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In the Know – November 29, 2022


Overseas news

The monthly gain of the S&P 500 shrank as the Federal Reserve (the Fed) Bank of St. Louis President James Bullard said markets may be underestimating the chances of higher rates.


Meanwhile, his New York counterpart John Williams noted policymakers have more work to do to curb inflation. Fed Vice Chair Lael Brainard said the string of supply shocks is keeping inflation risks elevated.


Central banks such as the Fed use increases in the key rate to manage inflation. If they feel that inflation is still growing at a too-rapid pace, they may continue hiking rates.


West Texas Intermediate (WTI) rose by 1.3% to settle above $77 per barrel as OPEC+ delegates said deeper production cuts could be an option when they meet this weekend.


Earlier, oil prices slumped below $74, the lowest since December. This happened as protests over harsh anti-COVID measures erupted across China, triggering a broad selloff in commodities and equity markets.


Limiting the supply of oil via lower output means that the same number of buyers will be competing for less stock. This would lead to higher prices of the fuel.


The China protests have impacted the country’s overall manufacturing output. This, in turn, causes supply chain disruptions in many countries, as China factories produce goods for customers worldwide.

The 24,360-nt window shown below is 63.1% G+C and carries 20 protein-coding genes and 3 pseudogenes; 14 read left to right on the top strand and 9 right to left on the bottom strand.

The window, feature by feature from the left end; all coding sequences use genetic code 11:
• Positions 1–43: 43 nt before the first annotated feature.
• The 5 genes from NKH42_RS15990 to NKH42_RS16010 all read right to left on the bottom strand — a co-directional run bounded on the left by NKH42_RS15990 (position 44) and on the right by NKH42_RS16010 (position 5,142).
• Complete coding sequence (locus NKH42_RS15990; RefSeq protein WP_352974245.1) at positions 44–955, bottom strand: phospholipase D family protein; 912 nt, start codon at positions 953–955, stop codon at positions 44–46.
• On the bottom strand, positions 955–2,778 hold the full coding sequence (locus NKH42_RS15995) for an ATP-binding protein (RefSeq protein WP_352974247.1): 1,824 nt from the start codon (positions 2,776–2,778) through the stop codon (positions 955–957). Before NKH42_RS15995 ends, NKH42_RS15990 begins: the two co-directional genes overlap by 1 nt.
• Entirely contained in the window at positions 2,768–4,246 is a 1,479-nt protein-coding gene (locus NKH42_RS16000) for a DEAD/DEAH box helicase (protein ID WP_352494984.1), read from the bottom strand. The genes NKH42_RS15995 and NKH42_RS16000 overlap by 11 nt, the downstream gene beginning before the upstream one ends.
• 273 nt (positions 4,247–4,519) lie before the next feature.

Local developments

S&P Global Ratings revised its Philippine economic growth forecast to 7.1% this year from the 6.3% estimate it gave last September. However, it sees growth at just 5.2% in 2023, due to the impact of higher interest rates and elevated inflation.


While the increasing cost of borrowing money and high inflation have immediate effects on the economy, they may also trigger negative consequences over time.


Data from the Philippine Statistics Authority (PSA) showed the general wholesale price index (GWPI) jumped 8.2% year-on-year. This was caused by higher costs for chemicals, including animal and vegetable oils and fats.


General Wholesale Price refers to the price of a commodity bought in bulk for further resale or processing by wholesalers, distributors, and marketing agents, minus all discounts, allowances, and rebates.


The GWPI looks at the prices of commodities which represent goods that are usually traded in the wholesale market. When this index rises, it may signal that higher retail prices are coming.


With little positivity in the latest news, this might not be the time for big investing decisions. Instead, you can stick to your strategy if it’s still proving to be effective while waiting for the situation to improve.

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